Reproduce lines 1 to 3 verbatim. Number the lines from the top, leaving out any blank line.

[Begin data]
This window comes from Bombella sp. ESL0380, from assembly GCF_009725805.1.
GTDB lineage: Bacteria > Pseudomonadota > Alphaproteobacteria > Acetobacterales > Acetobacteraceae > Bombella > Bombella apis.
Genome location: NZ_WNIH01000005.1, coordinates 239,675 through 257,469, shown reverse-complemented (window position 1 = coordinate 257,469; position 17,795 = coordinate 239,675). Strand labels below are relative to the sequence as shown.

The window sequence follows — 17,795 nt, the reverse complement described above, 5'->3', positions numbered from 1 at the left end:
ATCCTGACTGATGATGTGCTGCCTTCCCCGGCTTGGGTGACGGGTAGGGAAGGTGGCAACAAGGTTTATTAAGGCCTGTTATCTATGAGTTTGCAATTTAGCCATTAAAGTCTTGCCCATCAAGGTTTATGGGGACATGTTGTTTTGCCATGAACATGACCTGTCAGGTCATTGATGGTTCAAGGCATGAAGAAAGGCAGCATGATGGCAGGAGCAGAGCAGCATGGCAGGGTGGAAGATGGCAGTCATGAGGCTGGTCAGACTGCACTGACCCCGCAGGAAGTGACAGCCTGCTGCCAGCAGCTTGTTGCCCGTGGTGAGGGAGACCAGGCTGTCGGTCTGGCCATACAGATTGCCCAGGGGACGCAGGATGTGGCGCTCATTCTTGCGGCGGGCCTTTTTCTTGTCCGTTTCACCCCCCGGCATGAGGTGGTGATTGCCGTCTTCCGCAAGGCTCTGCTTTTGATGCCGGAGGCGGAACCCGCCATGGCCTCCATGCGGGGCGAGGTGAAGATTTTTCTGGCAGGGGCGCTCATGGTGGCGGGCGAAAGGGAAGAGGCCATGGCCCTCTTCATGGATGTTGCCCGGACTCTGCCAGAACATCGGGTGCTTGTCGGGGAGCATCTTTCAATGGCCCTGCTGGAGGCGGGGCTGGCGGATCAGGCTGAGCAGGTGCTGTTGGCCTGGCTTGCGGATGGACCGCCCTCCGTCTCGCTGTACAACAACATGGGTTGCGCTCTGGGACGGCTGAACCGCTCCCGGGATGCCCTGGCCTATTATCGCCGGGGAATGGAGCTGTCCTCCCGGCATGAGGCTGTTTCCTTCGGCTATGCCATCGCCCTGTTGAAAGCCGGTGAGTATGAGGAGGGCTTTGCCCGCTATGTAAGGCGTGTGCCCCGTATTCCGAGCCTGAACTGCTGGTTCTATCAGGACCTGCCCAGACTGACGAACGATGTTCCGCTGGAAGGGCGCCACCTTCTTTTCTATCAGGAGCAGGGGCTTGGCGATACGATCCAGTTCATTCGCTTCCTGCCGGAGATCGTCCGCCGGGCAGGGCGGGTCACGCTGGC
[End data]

This window comes from Bombella sp. ESL0380, from assembly GCF_009725805.1.
GTDB lineage: Bacteria > Pseudomonadota > Alphaproteobacteria > Acetobacterales > Acetobacteraceae > Bombella > Bombella apis.
Genome location: NZ_WNIH01000005.1, coordinates 239,675 through 257,469, shown reverse-complemented (window position 1 = coordinate 257,469; position 17,795 = coordinate 239,675). Strand labels below are relative to the sequence as shown.